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14-09-2020 | Original Paper | Uitgave 11/2020

Journal of Child and Family Studies 11/2020

Examining the Longitudinal Effect of Spanking on Young Latinx Child Behavior Problems

Tijdschrift:
Journal of Child and Family Studies > Uitgave 11/2020
Auteurs:
Jaimie L. O’Gara, Esther J. Calzada, Catherine LaBrenz, R. Gabriela Barajas-Gonzalez
Belangrijke opmerkingen
Publisher’s note Springer Nature remains neutral with regard to jurisdictional claims in published maps and institutional affiliations.

Abstract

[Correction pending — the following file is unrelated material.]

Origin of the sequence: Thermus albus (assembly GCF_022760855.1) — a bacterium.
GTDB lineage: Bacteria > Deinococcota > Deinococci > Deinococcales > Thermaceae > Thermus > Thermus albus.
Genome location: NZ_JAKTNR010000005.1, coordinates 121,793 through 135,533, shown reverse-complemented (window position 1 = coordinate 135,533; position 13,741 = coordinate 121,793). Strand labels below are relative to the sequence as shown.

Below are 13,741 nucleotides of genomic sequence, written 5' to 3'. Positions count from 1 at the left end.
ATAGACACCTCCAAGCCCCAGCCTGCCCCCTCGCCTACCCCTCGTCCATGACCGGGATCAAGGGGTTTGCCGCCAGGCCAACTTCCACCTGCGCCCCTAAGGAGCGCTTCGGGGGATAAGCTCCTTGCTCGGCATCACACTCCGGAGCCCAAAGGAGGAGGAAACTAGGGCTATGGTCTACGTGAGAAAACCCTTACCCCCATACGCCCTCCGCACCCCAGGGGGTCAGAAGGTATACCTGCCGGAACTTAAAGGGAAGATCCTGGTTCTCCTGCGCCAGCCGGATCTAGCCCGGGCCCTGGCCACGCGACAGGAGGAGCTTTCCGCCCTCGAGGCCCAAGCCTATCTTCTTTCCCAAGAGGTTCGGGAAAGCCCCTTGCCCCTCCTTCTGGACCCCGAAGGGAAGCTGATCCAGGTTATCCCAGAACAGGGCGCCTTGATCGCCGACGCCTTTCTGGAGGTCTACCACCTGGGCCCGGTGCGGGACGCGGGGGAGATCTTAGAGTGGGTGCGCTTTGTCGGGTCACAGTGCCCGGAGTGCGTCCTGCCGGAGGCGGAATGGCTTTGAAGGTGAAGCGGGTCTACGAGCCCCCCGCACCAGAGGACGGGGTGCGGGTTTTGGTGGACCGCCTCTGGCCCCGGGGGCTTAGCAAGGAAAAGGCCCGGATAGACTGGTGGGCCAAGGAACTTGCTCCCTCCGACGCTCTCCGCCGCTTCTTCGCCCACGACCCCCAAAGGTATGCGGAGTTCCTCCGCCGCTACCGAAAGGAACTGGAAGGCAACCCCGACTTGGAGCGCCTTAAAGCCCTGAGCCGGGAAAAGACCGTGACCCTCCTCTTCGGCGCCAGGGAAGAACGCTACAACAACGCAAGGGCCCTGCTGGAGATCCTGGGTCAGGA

Spanking is a divisive discipline practice in the USA and is considered an inappropriate and harmful discipline tactic by some scholars and practitioners. However, increased diversity in the USA has contributed to varying cultural beliefs regarding discipline, which in turn influences child development. While prior literature has examined correlates of spanking, few studies have examined its impact on Latinx children over time. We examined the use of spanking by Mexican-American (n = 185) and Dominican-American mothers (n = 141) across three time points. The main objective was to investigate whether maternal spanking predicted externalizing problems in young Latinx youth overtime. Families were recruited from public urban schools. Data were collected when children were 4-, 5- and 6-years old. A three-wave cross-lagged multi-group path analysis examined the potential reciprocal relationships between maternal spanking and child externalizing behaviors. According to cross-sectional linear regression models, spanking was concurrently associated with behavior problems at all three time points. However, the results of the cross-lagged multi-group path analyses showed that spanking did not predict subsequent behavior problems, nor did behavior problems predict subsequent spanking. The impact of spanking on child behavior may not be long-lasting in all Latinx families. Spanking and youth externalizing problems are concurrently and positively related; however, maternal use of spanking as a means of discipline did not result in negative and long term effects on child externalizing problems. Implications for practice with Latinx families are explored.

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